The documentary, Deep Web doesn’t have the right name. It really should be called “Silk Road” or “The Trial of Ross Ulbricht”. This tech documentary is a short, one-sided and interesting one that barely scratches the surface of digital privacy rights and the dark web as a whole.
This film is narrated by Keanu Reeves and is written, directed and produced by his former, Bill & Ted cast mate, Alex Winter. The latter is no stranger to documentary filmmaking as he previously produced, Downloaded about the rise and fall of Napster. In his latest effort, Winter is a little less focused and it’s hard to know whether the film he wanted to make was about the dark web, the Silk Road, digital privacy or the trial of the Silk Road’s alleged founder, Ross Ulbricht. All of these topics are worthy of in-depth discussion and analysis and are touched upon here.
This documentary argues for a free and open source internet. At present the internet as most people know it is just the surface web or the combination of all the indexed web pages out there. But this is just the tip of the iceberg. Lurking amongst the unindexed material is the deep web, a place where people can use the Tor browser to maintain relative anonymity in their surfing. They can also trade currency (bitcoins) that cannot be traced by governments and banks. It was in this environment that the Silk Road, an online marketplace for illicit drugs, firearms and other banned items thrived (in addition to many copycat sites).
Deep Web builds its arguments by interviewing Wired journalist Andy Greenberg, who also serves as a consulting producer. He got the original scoop of being granted a question and answer-style interview with Dread Pirate Roberts (the Silk Road’s administrator and the handle of the possible founder of this online marketplace, whose name came from the film, The Princess Bride). The other interviewees include: Ulbricht’s parents, Lyn and Kirk as well as his attorney, Joshua Dratel and crypto-anarchist, Cody Wilson, among others.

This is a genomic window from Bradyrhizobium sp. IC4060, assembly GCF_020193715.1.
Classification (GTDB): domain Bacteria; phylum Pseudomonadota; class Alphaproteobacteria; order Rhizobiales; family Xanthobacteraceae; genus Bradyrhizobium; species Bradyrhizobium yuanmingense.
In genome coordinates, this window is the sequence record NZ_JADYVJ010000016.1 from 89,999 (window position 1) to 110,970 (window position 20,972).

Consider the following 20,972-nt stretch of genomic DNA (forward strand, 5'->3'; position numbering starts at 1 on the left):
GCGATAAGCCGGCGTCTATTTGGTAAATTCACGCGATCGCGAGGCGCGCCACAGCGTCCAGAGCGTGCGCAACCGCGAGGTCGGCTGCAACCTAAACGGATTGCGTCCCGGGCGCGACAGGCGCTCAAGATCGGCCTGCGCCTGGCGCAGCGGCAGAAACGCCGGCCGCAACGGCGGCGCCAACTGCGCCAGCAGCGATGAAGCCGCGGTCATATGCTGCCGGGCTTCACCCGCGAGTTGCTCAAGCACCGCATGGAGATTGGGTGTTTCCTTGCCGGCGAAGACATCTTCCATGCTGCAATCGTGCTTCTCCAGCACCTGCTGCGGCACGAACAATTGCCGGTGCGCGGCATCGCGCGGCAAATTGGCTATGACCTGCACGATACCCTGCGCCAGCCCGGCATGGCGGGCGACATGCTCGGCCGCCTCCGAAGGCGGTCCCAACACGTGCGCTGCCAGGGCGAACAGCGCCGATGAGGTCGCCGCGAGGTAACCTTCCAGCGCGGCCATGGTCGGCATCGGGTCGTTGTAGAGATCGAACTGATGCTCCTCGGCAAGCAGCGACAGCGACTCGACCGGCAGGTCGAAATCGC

There is some footage of law enforcers and investigators. But this film ultimately feels very one-sided and pro-Ulbricht (even going so far as to use archive videos and photographs of him as he was unable to be interviewed). It is unclear whether this film is so biased because the director is simply a supporter of Ulbricht’s or whether we are all bearing witness to a serious miscarriage of justice. (Ulbricht was found guilty of multiple charges relating to money laundering, drug trafficking and computer hacking. He had been charged earlier of attempting to procure murders but these were subsequently dropped).
Deep Web is an important film that’s far too short. It should hopefully open up a dialogue for some significant discussions about digital rights and privacy as we are all vulnerable to potential breaches of this. This documentary is good and does present some interesting facts but it is a little too one-sided and unfocused at times. The Deep Web is ultimately a complex and controversial piece that requires some more in-depth investigation and analysis.
Originally published on 31 December 2015 at the following website: http://www.impulsegamer.com/deep-web-dvd-review/
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